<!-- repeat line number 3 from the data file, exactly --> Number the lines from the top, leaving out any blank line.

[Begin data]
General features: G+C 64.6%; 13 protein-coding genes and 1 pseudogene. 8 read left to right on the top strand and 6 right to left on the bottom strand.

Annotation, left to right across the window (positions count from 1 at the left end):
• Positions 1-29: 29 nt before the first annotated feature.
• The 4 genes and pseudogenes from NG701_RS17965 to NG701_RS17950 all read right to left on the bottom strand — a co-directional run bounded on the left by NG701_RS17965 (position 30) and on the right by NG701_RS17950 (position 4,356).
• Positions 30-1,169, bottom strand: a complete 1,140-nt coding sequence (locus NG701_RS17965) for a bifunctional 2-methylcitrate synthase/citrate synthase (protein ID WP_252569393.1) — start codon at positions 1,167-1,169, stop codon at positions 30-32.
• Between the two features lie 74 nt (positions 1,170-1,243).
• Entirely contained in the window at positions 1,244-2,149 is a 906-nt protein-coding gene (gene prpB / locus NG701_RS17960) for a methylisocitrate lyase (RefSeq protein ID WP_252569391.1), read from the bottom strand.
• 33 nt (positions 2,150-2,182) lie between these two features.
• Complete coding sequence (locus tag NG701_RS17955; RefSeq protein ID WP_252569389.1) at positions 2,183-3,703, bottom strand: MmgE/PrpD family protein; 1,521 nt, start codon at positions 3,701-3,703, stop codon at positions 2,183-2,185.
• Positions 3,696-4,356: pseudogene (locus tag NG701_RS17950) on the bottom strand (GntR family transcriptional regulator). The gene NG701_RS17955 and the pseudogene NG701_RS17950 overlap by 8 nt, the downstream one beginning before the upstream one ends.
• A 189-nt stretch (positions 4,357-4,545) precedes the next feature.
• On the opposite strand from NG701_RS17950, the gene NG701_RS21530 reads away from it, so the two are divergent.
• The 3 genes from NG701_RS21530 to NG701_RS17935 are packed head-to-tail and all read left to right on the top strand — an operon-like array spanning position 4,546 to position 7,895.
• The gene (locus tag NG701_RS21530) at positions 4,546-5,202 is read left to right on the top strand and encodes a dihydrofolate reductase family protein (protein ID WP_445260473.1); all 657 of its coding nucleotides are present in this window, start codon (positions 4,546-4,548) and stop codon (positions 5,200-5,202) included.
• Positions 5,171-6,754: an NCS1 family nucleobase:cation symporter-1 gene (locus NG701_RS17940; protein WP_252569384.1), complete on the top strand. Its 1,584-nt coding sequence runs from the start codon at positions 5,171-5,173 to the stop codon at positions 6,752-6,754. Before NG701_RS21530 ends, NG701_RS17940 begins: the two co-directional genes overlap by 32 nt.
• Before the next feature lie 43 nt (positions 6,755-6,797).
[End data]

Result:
• Positions 1-29: 29 nt before the first annotated feature.